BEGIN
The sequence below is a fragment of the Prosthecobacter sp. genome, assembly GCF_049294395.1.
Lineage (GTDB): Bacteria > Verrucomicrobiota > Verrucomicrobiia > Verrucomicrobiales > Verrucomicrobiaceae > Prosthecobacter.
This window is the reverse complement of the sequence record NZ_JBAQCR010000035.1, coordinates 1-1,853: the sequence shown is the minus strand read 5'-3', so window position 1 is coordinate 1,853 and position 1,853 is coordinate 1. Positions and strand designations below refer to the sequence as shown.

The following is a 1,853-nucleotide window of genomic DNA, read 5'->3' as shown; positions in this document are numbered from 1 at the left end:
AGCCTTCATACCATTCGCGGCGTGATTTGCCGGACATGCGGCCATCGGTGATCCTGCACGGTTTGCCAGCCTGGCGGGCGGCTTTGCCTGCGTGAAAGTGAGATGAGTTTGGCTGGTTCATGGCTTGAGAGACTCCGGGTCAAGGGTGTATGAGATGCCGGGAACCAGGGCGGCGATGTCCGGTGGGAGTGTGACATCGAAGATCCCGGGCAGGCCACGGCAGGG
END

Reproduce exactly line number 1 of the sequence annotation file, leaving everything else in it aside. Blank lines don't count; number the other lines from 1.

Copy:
The sequence below is a fragment of the Prosthecobacter sp. genome, assembly GCF_049294395.1.